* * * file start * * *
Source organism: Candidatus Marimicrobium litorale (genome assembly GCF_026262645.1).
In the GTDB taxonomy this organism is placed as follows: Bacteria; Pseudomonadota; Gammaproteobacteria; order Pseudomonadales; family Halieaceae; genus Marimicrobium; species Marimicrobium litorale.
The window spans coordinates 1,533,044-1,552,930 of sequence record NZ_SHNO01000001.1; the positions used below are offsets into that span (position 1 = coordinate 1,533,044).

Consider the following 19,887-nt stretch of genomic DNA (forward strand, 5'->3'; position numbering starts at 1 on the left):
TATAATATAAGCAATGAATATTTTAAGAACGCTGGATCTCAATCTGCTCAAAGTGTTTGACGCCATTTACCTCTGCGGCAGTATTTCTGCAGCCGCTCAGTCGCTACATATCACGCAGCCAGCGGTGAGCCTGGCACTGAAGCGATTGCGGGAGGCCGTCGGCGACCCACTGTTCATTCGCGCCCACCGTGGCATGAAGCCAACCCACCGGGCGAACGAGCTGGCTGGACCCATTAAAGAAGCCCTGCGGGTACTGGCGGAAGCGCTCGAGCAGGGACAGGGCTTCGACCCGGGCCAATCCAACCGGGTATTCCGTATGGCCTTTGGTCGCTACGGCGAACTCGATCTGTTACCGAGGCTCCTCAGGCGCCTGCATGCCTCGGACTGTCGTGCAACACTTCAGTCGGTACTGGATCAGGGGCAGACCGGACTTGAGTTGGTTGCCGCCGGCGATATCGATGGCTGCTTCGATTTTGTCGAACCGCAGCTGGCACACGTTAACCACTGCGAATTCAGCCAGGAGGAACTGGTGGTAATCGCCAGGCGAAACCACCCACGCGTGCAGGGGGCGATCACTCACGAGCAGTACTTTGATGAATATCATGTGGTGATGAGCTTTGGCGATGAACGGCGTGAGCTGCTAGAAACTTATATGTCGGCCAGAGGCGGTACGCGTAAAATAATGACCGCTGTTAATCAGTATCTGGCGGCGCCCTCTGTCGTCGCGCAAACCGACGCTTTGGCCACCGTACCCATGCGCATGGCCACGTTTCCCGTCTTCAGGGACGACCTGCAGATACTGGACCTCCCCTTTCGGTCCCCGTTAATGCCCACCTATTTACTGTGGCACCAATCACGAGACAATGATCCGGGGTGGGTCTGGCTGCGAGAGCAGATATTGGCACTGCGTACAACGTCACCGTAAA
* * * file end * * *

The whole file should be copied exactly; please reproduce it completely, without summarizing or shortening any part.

Source organism: Candidatus Marimicrobium litorale (genome assembly GCF_026262645.1).
In the GTDB taxonomy this organism is placed as follows: Bacteria; Pseudomonadota; Gammaproteobacteria; order Pseudomonadales; family Halieaceae; genus Marimicrobium; species Marimicrobium litorale.
The window spans coordinates 1,533,044-1,552,930 of sequence record NZ_SHNO01000001.1; the positions used below are offsets into that span (position 1 = coordinate 1,533,044).

Consider the following 19,887-nt stretch of genomic DNA (forward strand, 5'->3'; position numbering starts at 1 on the left):
TATAATATAAGCAATGAATATTTTAAGAACGCTGGATCTCAATCTGCTCAAAGTGTTTGACGCCATTTACCTCTGCGGCAGTATTTCTGCAGCCGCTCAGTCGCTACATATCACGCAGCCAGCGGTGAGCCTGGCACTGAAGCGATTGCGGGAGGCCGTCGGCGACCCACTGTTCATTCGCGCCCACCGTGGCATGAAGCCAACCCACCGGGCGAACGAGCTGGCTGGACCCATTAAAGAAGCCCTGCGGGTACTGGCGGAAGCGCTCGAGCAGGGACAGGGCTTCGACCCGGGCCAATCCAACCGGGTATTCCGTATGGCCTTTGGTCGCTACGGCGAACTCGATCTGTTACCGAGGCTCCTCAGGCGCCTGCATGCCTCGGACTGTCGTGCAACACTTCAGTCGGTACTGGATCAGGGGCAGACCGGACTTGAGTTGGTTGCCGCCGGCGATATCGATGGCTGCTTCGATTTTGTCGAACCGCAGCTGGCACACGTTAACCACTGCGAATTCAGCCAGGAGGAACTGGTGGTAATCGCCAGGCGAAACCACCCACGCGTGCAGGGGGCGATCACTCACGAGCAGTACTTTGATGAATATCATGTGGTGATGAGCTTTGGCGATGAACGGCGTGAGCTGCTAGAAACTTATATGTCGGCCAGAGGCGGTACGCGTAAAATAATGACCGCTGTTAATCAGTATCTGGCGGCGCCCTCTGTCGTCGCGCAAACCGACGCTTTGGCCACCGTACCCATGCGCATGGCCACGTTTCCCGTCTTCAGGGACGACCTGCAGATACTGGACCTCCCCTTTCGGTCCCCGTTAATGCCCACCTATTTACTGTGGCACCAATCACGAGACAATGATCCGGGGTGGGTCTGGCTGCGAGAGCAGATATTGGCACTGCGTACAACGTCACCGTAAA